Workers Compensation Panel Opinions

Format: 12/18/2014
Format: 12/18/2014
Delta Faucet Company v. Jeffrey Noles - Concurring in part and dissenting in part
W2011-00383-WC-R3-WC
Authoring Judge: Judge Tony A. Childress
Trial Court Judge: Judge James F. Butler

I concur fully in the majority’s conclusions on all issues except for the notice of the aggravation or advancement of the carpel tunnel syndrome claim, and it is on that issue that I must respectfully dissent. On the issue of notice the trial court found that “Notice was available to Delta not only through its pre-employment physical, but through its own doctor's records, particularly Dr. Pearce who performed CT surgery on Noles. No prejudice was shown to Delta by any delay in notice.” I fully agree with the majority’s conclusions that Delta did not receive proper notice from the preemployment physical and Dr. Pearce’s medical records. The majority correctly states that Mr. Noles testified that he informed Delta’s plant nurse that he had numbness in his left hand and right thumb at the time he reported his elbow injury and that Delta did not produce the plant nurse to testify at trial. The majority then states that Mr. Noles’ testimony on that point was unrefuted at trial. Since the trial court had resolved some conflicts in evidence in favor of Mr. Noles, the majority infers that the trial court accredited Mr. Noles’ testimony on the notice issue as well. Based upon this inference the majority concludes that Delta received notice of the advancement of the carpel tunnel injury by way of Mr. Noles’ conversation with Delta’s plant nurse.

Madison County Workers Compensation Panel 05/11/12
Delta Faucet Company v. Jeffrey Noles
W2011-00383-WC-R3-WC
Authoring Judge: Judge Janice Holder
Trial Court Judge: Judge James F. Butler

An employee alleged that he sustained a work-related injury to his elbow and that his work aggravated his pre-existing carpal tunnel syndrome. His employer denied the claims, asserting that the employee’s elbow problem was related to a prior injury and that his carpal tunnel syndrome was not caused or worsened by his work. The trial court awarded benefits for both injuries. The employer appealed, contending that the trial court erred in finding that the employee sustained a compensable injury to his elbow. The employer also contends that the trial court erred in finding that the employee’s carpal tunnel syndrome was compensable and that the employee gave proper notice of the carpal tunnel injury. The employer also appeals the trial court’s finding that the employee did not have a meaningful return to work, the award of temporary total disability benefits, and the amount of the award to the employee. We affirm the judgment of the trial court.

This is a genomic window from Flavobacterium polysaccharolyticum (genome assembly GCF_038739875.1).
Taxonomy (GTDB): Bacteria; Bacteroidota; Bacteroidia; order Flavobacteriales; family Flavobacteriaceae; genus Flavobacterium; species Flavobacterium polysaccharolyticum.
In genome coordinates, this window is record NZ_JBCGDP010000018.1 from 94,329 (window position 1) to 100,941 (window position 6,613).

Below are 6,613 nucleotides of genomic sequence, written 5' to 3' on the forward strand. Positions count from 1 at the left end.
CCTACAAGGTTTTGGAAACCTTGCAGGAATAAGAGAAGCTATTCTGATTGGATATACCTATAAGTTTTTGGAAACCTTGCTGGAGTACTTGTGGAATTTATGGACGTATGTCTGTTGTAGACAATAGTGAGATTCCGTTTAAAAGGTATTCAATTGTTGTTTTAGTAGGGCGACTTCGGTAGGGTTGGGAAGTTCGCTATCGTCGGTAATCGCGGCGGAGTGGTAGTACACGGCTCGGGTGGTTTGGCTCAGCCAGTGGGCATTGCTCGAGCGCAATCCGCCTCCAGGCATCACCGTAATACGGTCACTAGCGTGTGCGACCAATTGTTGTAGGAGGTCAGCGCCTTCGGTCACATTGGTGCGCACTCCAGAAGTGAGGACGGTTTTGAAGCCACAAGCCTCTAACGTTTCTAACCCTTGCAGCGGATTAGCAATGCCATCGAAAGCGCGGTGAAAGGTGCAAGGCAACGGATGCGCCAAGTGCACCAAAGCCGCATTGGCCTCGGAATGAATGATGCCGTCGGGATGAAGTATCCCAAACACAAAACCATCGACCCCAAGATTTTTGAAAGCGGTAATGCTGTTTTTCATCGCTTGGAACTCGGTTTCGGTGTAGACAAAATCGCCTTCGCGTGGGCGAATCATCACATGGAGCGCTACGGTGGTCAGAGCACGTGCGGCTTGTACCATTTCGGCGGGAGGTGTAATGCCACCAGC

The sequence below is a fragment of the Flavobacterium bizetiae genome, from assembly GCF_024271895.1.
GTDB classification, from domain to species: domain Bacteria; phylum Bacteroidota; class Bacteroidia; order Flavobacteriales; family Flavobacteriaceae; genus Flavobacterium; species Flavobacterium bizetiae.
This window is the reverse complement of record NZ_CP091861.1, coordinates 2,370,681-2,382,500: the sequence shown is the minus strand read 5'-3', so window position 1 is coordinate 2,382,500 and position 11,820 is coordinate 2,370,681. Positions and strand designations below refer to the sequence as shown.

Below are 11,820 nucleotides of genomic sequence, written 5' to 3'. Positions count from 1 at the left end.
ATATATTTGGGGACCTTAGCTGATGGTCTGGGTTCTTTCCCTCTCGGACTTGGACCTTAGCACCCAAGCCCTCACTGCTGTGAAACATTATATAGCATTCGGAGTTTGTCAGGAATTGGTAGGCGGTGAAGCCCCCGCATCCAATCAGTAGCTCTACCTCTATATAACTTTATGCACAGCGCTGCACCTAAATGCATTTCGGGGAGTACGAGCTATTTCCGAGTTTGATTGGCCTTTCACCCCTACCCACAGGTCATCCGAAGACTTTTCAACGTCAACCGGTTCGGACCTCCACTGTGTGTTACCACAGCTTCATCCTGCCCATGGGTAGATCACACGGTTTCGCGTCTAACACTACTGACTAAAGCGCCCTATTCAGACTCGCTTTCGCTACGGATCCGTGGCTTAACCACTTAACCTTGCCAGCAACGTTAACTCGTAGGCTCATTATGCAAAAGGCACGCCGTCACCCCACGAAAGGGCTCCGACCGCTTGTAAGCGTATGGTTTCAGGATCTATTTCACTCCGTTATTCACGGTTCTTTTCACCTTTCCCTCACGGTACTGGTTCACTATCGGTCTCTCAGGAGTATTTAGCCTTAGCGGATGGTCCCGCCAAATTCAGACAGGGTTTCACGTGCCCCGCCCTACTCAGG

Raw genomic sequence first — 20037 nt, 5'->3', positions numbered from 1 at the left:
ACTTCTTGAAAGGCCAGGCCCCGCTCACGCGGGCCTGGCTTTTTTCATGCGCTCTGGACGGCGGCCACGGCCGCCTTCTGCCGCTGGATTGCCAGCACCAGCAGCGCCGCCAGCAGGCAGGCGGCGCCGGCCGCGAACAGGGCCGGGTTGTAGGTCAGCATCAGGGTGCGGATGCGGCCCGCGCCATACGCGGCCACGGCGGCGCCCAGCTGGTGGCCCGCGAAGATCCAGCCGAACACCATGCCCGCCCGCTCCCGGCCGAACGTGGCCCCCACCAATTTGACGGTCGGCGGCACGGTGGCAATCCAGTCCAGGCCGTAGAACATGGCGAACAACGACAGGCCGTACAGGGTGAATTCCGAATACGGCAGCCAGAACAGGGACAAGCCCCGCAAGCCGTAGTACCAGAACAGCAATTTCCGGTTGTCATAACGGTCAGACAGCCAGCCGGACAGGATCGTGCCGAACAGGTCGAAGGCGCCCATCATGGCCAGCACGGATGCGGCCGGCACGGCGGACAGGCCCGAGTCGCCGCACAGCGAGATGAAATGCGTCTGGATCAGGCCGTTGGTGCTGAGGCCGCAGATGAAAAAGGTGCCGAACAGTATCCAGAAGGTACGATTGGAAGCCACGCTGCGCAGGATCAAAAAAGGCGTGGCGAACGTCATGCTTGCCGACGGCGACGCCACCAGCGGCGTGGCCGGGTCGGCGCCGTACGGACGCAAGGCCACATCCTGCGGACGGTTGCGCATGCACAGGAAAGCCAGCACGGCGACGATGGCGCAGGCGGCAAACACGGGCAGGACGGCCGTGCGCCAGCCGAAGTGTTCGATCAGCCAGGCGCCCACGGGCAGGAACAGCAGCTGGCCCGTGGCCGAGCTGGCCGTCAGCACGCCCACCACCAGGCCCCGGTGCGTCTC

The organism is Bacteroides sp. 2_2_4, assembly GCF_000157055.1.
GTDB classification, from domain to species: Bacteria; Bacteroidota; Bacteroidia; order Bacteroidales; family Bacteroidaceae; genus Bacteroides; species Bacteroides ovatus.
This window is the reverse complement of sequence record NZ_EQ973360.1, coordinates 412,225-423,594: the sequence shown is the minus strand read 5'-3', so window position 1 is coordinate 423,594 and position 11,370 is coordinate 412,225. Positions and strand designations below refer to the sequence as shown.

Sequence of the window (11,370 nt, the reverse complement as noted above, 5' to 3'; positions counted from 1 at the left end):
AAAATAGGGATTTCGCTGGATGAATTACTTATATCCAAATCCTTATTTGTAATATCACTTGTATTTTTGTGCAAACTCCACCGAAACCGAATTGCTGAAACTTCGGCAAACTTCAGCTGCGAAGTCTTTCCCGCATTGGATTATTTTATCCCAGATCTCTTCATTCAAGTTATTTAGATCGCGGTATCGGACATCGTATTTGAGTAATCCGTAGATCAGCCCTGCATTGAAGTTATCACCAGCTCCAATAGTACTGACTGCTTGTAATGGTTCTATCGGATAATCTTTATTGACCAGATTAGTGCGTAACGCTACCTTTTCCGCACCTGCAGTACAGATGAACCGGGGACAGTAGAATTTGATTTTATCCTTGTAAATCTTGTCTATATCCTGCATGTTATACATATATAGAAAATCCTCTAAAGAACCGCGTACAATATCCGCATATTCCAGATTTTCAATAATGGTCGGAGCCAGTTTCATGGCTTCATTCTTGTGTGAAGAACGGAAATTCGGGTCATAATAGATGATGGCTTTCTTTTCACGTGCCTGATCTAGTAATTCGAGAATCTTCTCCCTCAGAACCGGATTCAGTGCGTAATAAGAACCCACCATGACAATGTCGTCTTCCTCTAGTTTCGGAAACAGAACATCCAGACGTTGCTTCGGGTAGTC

Madison County Workers Compensation Panel 05/11/12
Lojac Enterprises et al. v. Leonard J. Kanipe
M2011-01525-WC-R3-WC
Authoring Judge: Judge J. S. "Steve" Daniel, Special Judge
Trial Court Judge: Judge Amanda McClendon

Pursuant to Tennessee Supreme Court Rule 51, this workers’ compensation appeal has been referred to the Special Workers’ Compensation Appeals Panel for a hearing and a report of findings of fact and conclusions of law. The employee was injured on the job and was able to return to his pre-injury position. His initial workers’ compensation claim was settled after a benefit review conference. As a part of his settlement he retained a right of reconsideration pursuant to Tennessee Code Annotated section 50-6-241(d)(1) (2008). Subsequently,he lost his employment. After an impasse at the benefit review conference, his employer filed this action to reconsider the employee’s benefits in the county where the injury occurred. The employee then filed a similar suit in the county of his residence. The employee filed a motion to dismiss the employer’s action, contending that Tennessee Code Annotated section 50-6-241(d)(1)(B)(iv) does not permit an employer to file a reconsideration action. The employer contended that the statute did permit filing of a reconsideration action by an employer or in the alternative, the statute was unconstitutional. The trial court in the employer’s case granted the motion to dismiss and found the statute constitutional. The employer has appealed. We affirm the judgment.
 

Davidson County Workers Compensation Panel 05/10/12
Kiewit-Act, a Joint Venture v. Chris Jones and Christopher Bryon Jones v. Kiewit-Act a Joint Venture and Zurich American Insurance Company
M2011-01202-WC-R3-WC
Authoring Judge: Judge J. S. "Steve" Daniel, Special Judge